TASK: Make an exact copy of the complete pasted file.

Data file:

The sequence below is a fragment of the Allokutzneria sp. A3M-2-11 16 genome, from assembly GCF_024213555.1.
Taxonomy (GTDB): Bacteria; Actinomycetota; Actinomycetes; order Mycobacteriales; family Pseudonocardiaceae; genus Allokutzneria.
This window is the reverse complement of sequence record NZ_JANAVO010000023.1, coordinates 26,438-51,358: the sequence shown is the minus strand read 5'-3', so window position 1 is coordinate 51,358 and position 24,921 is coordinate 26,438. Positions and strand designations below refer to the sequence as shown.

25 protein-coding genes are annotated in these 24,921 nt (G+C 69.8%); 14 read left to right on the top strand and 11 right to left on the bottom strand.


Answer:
The sequence below is a fragment of the Allokutzneria sp. A3M-2-11 16 genome, from assembly GCF_024213555.1.
Taxonomy (GTDB): Bacteria; Actinomycetota; Actinomycetes; order Mycobacteriales; family Pseudonocardiaceae; genus Allokutzneria.
This window is the reverse complement of sequence record NZ_JANAVO010000023.1, coordinates 26,438-51,358: the sequence shown is the minus strand read 5'-3', so window position 1 is coordinate 51,358 and position 24,921 is coordinate 26,438. Positions and strand designations below refer to the sequence as shown.

25 protein-coding genes are annotated in these 24,921 nt (G+C 69.8%); 14 read left to right on the top strand and 11 right to left on the bottom strand.